The World’s Largest Bitcoin Fund Is On Sale. Its Discount Could Be a Value Trap.

n closed-end funds, anything trading around 70 cents on the dollar might seem too good to pass up. Investors can get that kind of bargain now in the Grayscale Bitcoin Trust. But this may be a case where a discount isn’t really worth the price.

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The Grayscale Bitcoin Trust (ticker: GBTC) is the largest publicly traded Bitcoin fund in the world with more than 700,000 investors and $24.1 billion in assets. It’s a private-placement trust that trades like a stock over the counter. It’s also one of the few ways that investors in a publicly traded equity can gain direct exposure to Bitcoin, rather than through futures contracts–the mechanism for exchange-traded funds like the ProShares Bitcoin Strategy ETF (BITO).

GBTC has become a favorite way for institutional fund managers to gain exposure to crypto. Ark Invest, run by Cathie Wood, owns 7.9 million shares of GBTC in Ark Next Generation Internet ETF (ARKW), worth about $200 million. Morgan Stanley owned more than 13 million shares of GBTC across 17 portfolios at the end of 2021, according to regulatory filings analyzed by Blockworks. At recent prices for GBTC, Morgan’s Stanley’s stake was worth around $320 million.

GBTC trades at a deep discount to its underlying Bitcoin holdings, or net asset value. At Monday’s closing price of $24.67, the trust traded at a 29% discount to its NAV of $34.84 a share.

If GBTC were to trade in line with its NAV, investors in the fund would see a 41% gain in the value of their holdings–regardless of Bitcoin’s underlying moves.

One way that discount could close would be if regulators allowed Grayscale to convert the trust into an ETF. Grayscale has been trying for years to convince the Securities and Exchange Commission to approve such a conversion. Following the SEC’s approval of a futures-based ETF last October, Grayscale re-submitted an application to convert GBTC into an ETF.

“The conversion to an ETF is the best way for the product to track its underlying assets,” said Craig Salm, chief legal officer for Grayscale Investments, in an interview.

Yet the SEC, under Democratic chairman Gary Gensler, has shown scant inclination to approve a spot-based Bitcoin fund. Several other fund companies have failed to win approval under his watch, including Fidelity, SkyBridge, WisdomTree, Valkyrie, and VanEck.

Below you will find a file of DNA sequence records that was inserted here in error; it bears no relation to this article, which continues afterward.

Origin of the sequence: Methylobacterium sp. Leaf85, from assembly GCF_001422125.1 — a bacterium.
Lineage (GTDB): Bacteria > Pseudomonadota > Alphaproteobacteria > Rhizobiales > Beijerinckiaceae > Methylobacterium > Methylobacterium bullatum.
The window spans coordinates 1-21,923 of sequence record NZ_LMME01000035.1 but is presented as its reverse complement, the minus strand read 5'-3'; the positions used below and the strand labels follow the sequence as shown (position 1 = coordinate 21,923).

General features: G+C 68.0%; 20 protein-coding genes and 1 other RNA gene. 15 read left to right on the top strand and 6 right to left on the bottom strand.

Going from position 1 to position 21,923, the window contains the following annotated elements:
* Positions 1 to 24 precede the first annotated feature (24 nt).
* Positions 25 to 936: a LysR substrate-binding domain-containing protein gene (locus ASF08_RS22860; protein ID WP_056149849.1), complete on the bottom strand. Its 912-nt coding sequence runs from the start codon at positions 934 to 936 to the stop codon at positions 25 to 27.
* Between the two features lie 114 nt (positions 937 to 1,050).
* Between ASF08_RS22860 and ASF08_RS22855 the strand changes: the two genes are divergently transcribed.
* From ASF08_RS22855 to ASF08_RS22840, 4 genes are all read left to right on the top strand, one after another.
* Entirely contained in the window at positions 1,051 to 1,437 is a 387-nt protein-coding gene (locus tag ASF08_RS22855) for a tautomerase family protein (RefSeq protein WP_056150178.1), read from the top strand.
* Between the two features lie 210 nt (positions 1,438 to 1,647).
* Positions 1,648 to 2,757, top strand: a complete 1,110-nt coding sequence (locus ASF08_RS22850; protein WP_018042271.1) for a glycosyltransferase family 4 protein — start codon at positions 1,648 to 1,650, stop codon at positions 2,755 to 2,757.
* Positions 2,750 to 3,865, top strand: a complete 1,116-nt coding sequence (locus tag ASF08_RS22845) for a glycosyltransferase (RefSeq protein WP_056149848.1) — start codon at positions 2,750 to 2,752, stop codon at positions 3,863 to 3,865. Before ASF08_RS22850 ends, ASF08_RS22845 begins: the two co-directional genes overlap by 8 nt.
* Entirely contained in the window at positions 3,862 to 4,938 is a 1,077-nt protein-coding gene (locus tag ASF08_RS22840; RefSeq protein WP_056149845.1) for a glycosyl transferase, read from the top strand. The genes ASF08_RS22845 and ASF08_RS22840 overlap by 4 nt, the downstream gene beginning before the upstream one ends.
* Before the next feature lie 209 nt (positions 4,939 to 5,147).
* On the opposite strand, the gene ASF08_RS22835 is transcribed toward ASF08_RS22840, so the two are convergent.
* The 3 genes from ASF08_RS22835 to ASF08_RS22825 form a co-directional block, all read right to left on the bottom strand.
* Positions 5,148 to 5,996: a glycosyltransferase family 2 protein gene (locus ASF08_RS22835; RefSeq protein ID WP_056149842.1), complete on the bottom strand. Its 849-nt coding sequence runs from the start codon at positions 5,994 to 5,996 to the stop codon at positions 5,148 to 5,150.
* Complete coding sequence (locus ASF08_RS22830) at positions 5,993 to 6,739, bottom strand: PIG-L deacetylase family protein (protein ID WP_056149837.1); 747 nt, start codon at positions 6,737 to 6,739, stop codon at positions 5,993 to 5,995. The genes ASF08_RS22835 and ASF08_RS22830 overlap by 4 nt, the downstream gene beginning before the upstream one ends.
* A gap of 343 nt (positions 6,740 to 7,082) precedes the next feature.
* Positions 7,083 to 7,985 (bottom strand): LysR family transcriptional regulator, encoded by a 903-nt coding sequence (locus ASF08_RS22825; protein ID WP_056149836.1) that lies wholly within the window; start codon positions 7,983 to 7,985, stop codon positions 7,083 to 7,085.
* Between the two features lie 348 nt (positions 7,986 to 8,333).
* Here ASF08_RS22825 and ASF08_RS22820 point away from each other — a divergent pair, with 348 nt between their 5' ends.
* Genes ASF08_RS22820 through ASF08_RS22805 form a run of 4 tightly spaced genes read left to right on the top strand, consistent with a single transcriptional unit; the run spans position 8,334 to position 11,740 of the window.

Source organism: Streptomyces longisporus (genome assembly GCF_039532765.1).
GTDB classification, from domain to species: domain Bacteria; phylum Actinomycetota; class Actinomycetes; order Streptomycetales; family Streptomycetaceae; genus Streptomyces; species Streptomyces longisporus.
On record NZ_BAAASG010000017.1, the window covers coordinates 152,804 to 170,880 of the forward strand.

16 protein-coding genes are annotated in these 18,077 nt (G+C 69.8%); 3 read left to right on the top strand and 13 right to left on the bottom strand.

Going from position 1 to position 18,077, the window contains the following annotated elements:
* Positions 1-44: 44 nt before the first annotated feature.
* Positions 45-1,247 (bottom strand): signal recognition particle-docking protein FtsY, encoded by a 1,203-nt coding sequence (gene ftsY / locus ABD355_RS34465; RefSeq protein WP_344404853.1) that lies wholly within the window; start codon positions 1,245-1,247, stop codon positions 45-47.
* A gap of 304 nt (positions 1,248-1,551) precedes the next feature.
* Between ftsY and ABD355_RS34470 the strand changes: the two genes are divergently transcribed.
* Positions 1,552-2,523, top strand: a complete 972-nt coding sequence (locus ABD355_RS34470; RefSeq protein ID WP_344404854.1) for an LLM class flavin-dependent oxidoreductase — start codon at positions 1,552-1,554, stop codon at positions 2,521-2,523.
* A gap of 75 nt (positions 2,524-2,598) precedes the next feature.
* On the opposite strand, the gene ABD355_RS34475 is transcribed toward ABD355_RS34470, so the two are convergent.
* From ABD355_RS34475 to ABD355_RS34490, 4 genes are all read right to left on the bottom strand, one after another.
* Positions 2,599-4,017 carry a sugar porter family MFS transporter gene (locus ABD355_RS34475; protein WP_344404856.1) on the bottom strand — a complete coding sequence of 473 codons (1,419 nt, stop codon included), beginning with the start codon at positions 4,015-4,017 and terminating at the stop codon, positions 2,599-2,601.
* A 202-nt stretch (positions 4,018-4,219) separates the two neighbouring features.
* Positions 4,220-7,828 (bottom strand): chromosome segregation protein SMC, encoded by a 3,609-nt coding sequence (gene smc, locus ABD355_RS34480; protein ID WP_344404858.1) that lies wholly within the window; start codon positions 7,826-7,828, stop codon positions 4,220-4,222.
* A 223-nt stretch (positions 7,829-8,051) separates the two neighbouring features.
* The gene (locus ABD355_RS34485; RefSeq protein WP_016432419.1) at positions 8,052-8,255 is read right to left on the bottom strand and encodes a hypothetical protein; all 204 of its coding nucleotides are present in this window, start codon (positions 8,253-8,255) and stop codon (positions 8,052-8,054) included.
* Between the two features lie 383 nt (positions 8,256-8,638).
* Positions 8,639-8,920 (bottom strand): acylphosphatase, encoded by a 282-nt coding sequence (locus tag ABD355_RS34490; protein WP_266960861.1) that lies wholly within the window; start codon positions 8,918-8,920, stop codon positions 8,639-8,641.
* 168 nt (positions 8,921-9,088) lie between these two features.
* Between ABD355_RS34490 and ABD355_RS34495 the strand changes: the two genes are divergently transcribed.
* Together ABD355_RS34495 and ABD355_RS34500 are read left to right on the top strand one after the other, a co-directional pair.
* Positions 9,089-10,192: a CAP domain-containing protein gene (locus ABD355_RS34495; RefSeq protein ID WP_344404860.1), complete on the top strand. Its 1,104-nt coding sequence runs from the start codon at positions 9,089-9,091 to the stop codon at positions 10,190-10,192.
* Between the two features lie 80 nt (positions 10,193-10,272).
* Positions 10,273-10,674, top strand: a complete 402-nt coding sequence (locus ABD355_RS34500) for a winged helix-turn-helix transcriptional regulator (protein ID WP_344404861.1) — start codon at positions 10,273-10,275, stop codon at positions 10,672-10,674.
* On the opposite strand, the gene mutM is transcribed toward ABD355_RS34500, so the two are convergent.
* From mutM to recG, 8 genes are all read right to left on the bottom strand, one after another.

The SEC didn’t respond to a request for comment.

Grayscale argues that since the SEC approved a futures-based product, it should give a spot-based ETF the greenlight. The firm’s lawyers wrote a letter to the SEC in November, arguing that the agency would “unfairly discriminate” against Grayscale if it rejected its application.

By approving a futures ETF but denying a spot ETF, the SEC would be “treating two similar investment products differently,” said Salm. “We look forward to engaging with the SEC on that.”

Yet some ETF experts say Grayscale is likely running into a wall at the SEC under Gensler. “I don’t buy this argument that somehow the SEC has broken securities laws and should approve Grayscale’s conversion before other Bitcoin trusts are approved,” said Dave Nadig, chief investment officer and director of research of ETF Trends.

He points out that other fund companies are seeking approvals for new ETFs. Converting a trust into an ETF could require a change of its listing exchange, new trading counterparties, and thorny regulatory approvals. “It’s the difference between moving into an entirely new house or packing up your old house and unwinding it before getting into the new one,” he says.

And the political climate isn’t favorable under a Democratic administration. Democrats have been leveling criticism at the crypto industry in Congressional hearings, and Gensler has signaled he’s far more likely to issue tougher rules on crypto than sign off on the first spot Bitcoin ETF.

“It’s not anywhere near the top of the SEC’s agenda,” says Nadig. “They allowed a futures product as a relief valve for the fund industry, but I don’t see any movement to a spot ETF in the next year or two.”

Without converting to an ETF, the only mechanism for GBTC’s discount to narrow would be market demand: buyers of the trust pushing up its price closer to the NAV.

Grayscale’s parent company, Digital Currency Group, recently authorized $250 million in share buybacks across its nine publicly traded trusts. But that isn’t close to moving the needle on GBTC.

Ordinarily, a 29% discount would lure activist hedge funds to pressure a fund sponsor into a tender offer–forcing the sponsor to buy back shares at close to the NAV. However, as Barron’s has reported, Grayscale’s corporate bylaws make it tough, if not impossible, for hedge funds to mount such a proxy campaign.

“There’s no mechanism for anyone to arbitrage the discount in GBTC away,” says Nadig.

Investors looking for Bitcoin exposure can buy it directly, of course, without paying ongoing fund fee–a 2% expense ratio in Grayscale’s case or 0.95% for the ProShares Bitcoin futures ETF.

Paying 71 cents for a dollar’s worth of Bitcoin does look attractive. But investors may not recoup that 29 cents for some time.

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